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Workshop on Resource Governance and Agricultural Restructuring in the Context of Inter-regional Linkages in the Mekong River Delta, Can Tho, Viet Nam

15 January 2016

The workshop was jointly organized by LMPPI and the South-west Steering Committee (SWSC). With more than 50 participants from various government departments and 6 research institutes throughout the Mekong River Delta (MRD), the workshop provided local government officials, academics, and other stakeholders with an overview of the role and interrelation between regional linkages and effective resource governance, agricultural restructuring and sustainable development in the context of climate change.

Participants who attended the one-day workshop discussed the structure of water governance in Viet Nam and issues related to inter-provincial water regulations, intra-provincial water supplies and uses, upstream hydropower dam development and impacts of climate change. Current trends in land use were examined; and alternative development scenarios for the MRD developed in the joint Viet Nam/Netherlands study were reviewed. The agricultural restructuring program section presented arguments supporting a high-value sustainable agriculture by building value chains for rice, sea foods, and fruits for domestic markets and exports while maintaining the viability and compatibility of each eco-region with expected climate change and sea level rise. The issue of institutional fragmentation was addressed from a legal perspective. The importance of fostering stronger regional linkages was examined by drawing on examples from other countries.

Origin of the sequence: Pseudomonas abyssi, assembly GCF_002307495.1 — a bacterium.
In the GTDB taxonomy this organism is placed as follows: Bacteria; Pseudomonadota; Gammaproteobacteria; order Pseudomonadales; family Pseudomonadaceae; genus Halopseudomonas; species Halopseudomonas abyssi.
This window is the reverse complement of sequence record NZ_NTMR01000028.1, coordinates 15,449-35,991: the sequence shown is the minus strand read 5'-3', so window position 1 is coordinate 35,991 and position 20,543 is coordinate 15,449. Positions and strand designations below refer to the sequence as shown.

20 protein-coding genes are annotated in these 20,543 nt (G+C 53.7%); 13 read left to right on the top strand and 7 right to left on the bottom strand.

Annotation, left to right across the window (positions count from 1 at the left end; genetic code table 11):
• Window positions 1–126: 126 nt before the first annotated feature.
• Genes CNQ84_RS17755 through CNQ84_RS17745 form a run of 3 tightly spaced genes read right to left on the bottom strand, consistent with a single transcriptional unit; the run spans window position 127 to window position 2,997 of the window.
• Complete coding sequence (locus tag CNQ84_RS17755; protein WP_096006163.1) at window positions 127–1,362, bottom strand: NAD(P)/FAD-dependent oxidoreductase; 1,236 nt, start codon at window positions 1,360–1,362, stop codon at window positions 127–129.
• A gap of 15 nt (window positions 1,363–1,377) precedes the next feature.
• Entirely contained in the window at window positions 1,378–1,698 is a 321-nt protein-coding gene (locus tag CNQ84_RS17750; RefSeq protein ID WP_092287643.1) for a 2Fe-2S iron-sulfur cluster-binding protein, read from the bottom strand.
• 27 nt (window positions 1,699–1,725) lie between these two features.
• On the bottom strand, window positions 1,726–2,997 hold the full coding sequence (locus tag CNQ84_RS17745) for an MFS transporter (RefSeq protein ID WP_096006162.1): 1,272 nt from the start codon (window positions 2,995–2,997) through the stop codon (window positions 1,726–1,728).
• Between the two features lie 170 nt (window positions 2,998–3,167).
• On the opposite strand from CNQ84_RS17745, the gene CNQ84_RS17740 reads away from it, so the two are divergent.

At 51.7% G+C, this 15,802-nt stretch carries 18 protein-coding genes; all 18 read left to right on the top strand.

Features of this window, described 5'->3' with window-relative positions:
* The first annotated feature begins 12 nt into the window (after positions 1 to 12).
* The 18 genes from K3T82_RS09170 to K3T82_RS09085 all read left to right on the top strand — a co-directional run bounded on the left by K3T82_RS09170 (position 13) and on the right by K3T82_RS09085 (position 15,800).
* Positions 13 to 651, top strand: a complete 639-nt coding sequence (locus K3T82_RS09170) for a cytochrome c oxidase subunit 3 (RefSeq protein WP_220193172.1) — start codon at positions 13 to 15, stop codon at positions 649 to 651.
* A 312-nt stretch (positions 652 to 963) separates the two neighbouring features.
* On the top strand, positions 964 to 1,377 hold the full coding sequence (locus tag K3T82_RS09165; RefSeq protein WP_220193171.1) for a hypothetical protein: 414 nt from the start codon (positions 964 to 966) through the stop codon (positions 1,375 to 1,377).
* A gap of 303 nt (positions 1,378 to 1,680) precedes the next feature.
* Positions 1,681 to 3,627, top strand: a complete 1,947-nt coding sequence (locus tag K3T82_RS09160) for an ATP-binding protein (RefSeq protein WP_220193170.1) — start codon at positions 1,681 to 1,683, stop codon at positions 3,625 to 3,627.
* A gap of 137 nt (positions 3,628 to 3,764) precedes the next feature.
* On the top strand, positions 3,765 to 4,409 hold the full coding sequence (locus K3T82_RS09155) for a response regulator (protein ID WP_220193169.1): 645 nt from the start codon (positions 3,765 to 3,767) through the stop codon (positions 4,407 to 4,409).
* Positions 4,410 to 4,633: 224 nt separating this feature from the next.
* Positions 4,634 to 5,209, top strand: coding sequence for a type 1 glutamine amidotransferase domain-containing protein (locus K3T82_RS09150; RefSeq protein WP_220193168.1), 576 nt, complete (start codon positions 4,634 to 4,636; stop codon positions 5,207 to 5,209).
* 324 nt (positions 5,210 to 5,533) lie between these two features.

The workshop concluded with group discussions in which local participants shared their experience and concerns about the challenges of reshaping the development strategy in each province and for the MRD as a whole.

The discussion revealed that weak regional linkages and fragmented institutions have reduced Viet Nam’s potential for economic development. The problems arise in many development projects from building infrastructure, providing public services, resource governance, environmental protection, disaster and risk management, market regulation, restructuring rural production and deepening value chains. The Delta lacks a regional oversight mechanism to ensure the compatibility of provincial projects to the development of the region as a whole. Examples which emerged in the workshop highlight the many weaknesses of services for local farmers, such as extension, veterinary services, seeds, pesticides, machineries, and markets. Furthermore, regional coordination to construct long lasting infrastructure, such as river and sea dykes to expand crop production and protect property from flooding has been weak. It has led to wasteful spending while yielding only limited benefits.

One of the main causes is institutional fragmentation. There is no government mechanism within the MRD to oversee regional investment and use of public infrastructure, services, and production. The administrative divisions that separate the Delta into 13 provinces prevents effective coordination on public investment and governance among provinces that share common resources and development objectives.

Given the complex ecological structure of the MRD with its three separate ecosystems - the saline, the fresh water, and the flooded region - regional cooperation in promoting development is essential. At present, the necessary degree of cooperation is not being achieved by the decentralization process in Viet Nam.  This process gives greater autonomy in decision making on public investment and governance of local issues such as resource utilization and the fiscal budget to individual provinces. So far, it has only added another layer of complexity to the institutional fragmentation.

The workshop concluded with many critical questions that provide a foundation for further research and discussion on creating effective regional linkages, enhancing resource governance, and promoting sustainable development in the MRD.